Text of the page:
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Before Bond: The Long Road To Bring 007 To The Big Screen

Photo of Oliver Lyttelton By Oliver Lyttelton | The Playlist October 5, 2012 at 12:00PM

50 years ago today on October 5th, 1963, "Dr. No," a fairly low-budget, modest spy thriller starring a Scottish actor known for the Disney film "Darby O'Gill and the Little People," was released in the U.K. The film was an immediate success, taking £840,000 in its first two weeks, and ending up the fifth most successful film of the year in Britain. It continued to be a hit across the world, not least in the U.S., where it received the approval of John F. Kennedy and had seen the source novels by Ian Fleming become bestsellers. Ultimately, the film made nearly $60 million worldwide.
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Thunderball
5. Thunderball
In the same year as the CBS series became a possibility, Fleming started to get attention from elsewhere in Hollywood. Producer Gregory Ratoff bought the film rights to "Casino Royale" in March 1958, although it mostly languished quietly, although according to Todd McCarthy's biography, Howard Hawks considered making it with Cary Grant as Bond.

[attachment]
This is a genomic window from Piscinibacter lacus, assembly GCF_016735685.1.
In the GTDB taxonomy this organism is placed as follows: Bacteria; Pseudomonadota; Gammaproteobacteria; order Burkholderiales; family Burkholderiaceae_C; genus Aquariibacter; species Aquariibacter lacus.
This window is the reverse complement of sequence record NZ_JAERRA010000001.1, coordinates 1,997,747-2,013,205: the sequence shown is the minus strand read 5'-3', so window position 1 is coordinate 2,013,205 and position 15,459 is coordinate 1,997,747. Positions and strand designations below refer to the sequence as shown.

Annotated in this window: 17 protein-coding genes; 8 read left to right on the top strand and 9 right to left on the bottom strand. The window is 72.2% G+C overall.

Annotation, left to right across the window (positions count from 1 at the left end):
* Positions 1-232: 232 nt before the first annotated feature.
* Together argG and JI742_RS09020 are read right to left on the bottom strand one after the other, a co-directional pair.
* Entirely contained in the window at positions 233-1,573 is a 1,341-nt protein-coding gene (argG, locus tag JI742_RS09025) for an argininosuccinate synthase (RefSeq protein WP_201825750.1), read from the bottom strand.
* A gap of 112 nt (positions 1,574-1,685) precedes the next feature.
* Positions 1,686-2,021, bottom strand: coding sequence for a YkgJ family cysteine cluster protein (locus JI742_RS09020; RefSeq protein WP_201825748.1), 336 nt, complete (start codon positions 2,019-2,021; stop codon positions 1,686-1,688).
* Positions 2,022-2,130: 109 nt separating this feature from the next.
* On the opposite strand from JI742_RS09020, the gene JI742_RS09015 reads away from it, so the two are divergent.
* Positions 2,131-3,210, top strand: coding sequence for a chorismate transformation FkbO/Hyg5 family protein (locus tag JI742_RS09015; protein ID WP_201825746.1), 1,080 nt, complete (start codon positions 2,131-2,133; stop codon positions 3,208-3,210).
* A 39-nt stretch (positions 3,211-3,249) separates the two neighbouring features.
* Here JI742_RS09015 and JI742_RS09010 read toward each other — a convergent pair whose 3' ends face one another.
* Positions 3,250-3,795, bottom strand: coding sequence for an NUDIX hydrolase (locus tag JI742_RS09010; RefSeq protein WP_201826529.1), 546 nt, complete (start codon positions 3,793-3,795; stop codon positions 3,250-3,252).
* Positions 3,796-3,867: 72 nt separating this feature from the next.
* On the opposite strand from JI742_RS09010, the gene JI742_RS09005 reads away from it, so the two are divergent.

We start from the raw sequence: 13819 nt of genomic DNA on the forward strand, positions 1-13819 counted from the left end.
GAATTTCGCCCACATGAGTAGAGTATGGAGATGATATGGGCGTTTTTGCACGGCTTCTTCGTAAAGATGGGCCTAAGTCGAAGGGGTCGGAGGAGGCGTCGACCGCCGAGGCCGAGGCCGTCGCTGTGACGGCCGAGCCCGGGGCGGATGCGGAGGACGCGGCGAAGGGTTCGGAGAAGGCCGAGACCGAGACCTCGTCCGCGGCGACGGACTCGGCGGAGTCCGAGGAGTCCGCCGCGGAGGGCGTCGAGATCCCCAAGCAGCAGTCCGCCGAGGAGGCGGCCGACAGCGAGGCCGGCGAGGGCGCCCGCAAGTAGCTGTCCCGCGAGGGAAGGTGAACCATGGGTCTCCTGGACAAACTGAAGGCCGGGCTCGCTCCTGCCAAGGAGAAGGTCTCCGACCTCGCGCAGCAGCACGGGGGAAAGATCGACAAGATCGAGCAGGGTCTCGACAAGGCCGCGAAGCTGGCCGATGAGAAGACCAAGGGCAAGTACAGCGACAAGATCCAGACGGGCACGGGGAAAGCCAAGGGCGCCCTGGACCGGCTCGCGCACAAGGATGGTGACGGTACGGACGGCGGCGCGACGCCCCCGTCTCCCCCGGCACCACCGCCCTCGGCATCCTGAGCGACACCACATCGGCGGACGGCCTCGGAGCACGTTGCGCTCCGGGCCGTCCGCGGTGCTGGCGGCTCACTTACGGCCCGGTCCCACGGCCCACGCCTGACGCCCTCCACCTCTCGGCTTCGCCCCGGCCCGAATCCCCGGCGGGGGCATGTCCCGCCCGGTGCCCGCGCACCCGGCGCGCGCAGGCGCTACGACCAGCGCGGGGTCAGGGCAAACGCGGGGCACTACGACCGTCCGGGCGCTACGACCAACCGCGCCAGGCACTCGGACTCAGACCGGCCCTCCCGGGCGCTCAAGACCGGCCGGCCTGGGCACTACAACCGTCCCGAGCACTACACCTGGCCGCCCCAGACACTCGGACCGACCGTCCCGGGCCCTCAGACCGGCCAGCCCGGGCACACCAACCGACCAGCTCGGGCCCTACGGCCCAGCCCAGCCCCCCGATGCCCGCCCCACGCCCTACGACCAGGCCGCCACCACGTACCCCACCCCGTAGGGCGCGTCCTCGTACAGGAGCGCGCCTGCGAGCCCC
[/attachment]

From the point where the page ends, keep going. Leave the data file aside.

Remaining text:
Instead, Fleming decided to take 007's filmic destiny into his own hands, teaming up with friends Ivar Bryce, Ernest Cuneo and Irish writer/director Kevin McClory to found Xanadu Productions, with the purpose of coming up with an original Bond tale for the silver screen. An outline for the film -- the mooted titles for which included "SPECTRE," "James Bond Of The Secret Service" and "Longitude 78 West" -- came together quickly, involving the hijacking of a plane full of celebrities (it changed in subsequent drafts, when writer Jack Whittingham was brought on). But when McClory's film "The Boy And The Bridge" was released to mediocre reviews, Fleming became disillusioned and drew away from the project.

Still, he eventually approved a draft at the end of 1959, and said he'd take it to MCA. Nothing materialized, and the following year, Fleming wrote a novelization of the unfilmed script, which was to be released the following year. When McClory read an advance copy in March 1961, he launched a legal action to stop publication. It made it to bookstores regardless, but the case came to court in November 1963. Fleming had a heart attack during the case, and was persuaded to settle out of court, with McClory winning literary and film rights to "Thunderball," which came to screens in 1965 (the reason that unofficial Sean Connery-starring entry "Never Say Never Again," a remake of "Thunderball" came to pass, and McClory tried to get a third version, "Warhead," set up at Sony in the 1990s with Liam Neeson mooted to play Bond and Roland Emmerich directing). Fleming died nine months after the case was wrapped up.

Dr. No
6. "Dr. No"